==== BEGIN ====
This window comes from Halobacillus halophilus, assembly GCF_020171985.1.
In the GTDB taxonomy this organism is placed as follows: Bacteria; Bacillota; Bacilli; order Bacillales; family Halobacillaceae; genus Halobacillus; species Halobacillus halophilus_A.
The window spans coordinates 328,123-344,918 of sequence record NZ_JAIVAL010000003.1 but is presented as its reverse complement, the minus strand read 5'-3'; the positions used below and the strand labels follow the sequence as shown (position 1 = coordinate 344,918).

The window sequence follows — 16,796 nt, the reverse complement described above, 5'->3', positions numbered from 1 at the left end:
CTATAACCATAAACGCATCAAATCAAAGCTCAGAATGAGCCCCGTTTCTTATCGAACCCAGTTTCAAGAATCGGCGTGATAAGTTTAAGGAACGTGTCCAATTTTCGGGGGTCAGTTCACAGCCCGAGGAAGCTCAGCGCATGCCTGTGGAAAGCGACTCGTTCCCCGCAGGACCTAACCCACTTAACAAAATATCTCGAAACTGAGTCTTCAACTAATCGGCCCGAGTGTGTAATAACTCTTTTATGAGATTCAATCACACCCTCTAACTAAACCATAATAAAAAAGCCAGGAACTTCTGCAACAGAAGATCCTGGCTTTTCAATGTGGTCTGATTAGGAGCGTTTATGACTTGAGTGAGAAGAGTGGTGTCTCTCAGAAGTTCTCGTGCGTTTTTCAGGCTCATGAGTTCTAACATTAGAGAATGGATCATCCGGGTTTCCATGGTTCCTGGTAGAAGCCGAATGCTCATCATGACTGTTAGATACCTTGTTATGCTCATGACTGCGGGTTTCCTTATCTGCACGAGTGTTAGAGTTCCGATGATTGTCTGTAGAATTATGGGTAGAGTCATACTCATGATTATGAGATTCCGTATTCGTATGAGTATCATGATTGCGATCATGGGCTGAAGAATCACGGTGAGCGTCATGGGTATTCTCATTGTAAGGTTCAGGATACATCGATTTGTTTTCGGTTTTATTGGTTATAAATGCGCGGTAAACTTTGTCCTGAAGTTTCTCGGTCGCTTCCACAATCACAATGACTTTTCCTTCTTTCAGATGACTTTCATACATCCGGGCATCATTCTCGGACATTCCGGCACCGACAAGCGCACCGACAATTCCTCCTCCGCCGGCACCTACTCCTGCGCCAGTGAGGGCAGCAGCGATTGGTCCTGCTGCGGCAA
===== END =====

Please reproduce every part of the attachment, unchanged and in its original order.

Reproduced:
This window comes from Halobacillus halophilus, assembly GCF_020171985.1.
In the GTDB taxonomy this organism is placed as follows: Bacteria; Bacillota; Bacilli; order Bacillales; family Halobacillaceae; genus Halobacillus; species Halobacillus halophilus_A.
The window spans coordinates 328,123-344,918 of sequence record NZ_JAIVAL010000003.1 but is presented as its reverse complement, the minus strand read 5'-3'; the positions used below and the strand labels follow the sequence as shown (position 1 = coordinate 344,918).

The window sequence follows — 16,796 nt, the reverse complement described above, 5'->3', positions numbered from 1 at the left end:
CTATAACCATAAACGCATCAAATCAAAGCTCAGAATGAGCCCCGTTTCTTATCGAACCCAGTTTCAAGAATCGGCGTGATAAGTTTAAGGAACGTGTCCAATTTTCGGGGGTCAGTTCACAGCCCGAGGAAGCTCAGCGCATGCCTGTGGAAAGCGACTCGTTCCCCGCAGGACCTAACCCACTTAACAAAATATCTCGAAACTGAGTCTTCAACTAATCGGCCCGAGTGTGTAATAACTCTTTTATGAGATTCAATCACACCCTCTAACTAAACCATAATAAAAAAGCCAGGAACTTCTGCAACAGAAGATCCTGGCTTTTCAATGTGGTCTGATTAGGAGCGTTTATGACTTGAGTGAGAAGAGTGGTGTCTCTCAGAAGTTCTCGTGCGTTTTTCAGGCTCATGAGTTCTAACATTAGAGAATGGATCATCCGGGTTTCCATGGTTCCTGGTAGAAGCCGAATGCTCATCATGACTGTTAGATACCTTGTTATGCTCATGACTGCGGGTTTCCTTATCTGCACGAGTGTTAGAGTTCCGATGATTGTCTGTAGAATTATGGGTAGAGTCATACTCATGATTATGAGATTCCGTATTCGTATGAGTATCATGATTGCGATCATGGGCTGAAGAATCACGGTGAGCGTCATGGGTATTCTCATTGTAAGGTTCAGGATACATCGATTTGTTTTCGGTTTTATTGGTTATAAATGCGCGGTAAACTTTGTCCTGAAGTTTCTCGGTCGCTTCCACAATCACAATGACTTTTCCTTCTTTCAGATGACTTTCATACATCCGGGCATCATTCTCGGACATTCCGGCACCGACAAGCGCACCGACAATTCCTCCTCCGCCGGCACCTACTCCTGCGCCAGTGAGGGCAGCAGCGATTGGTCCTGCTGCGGCAA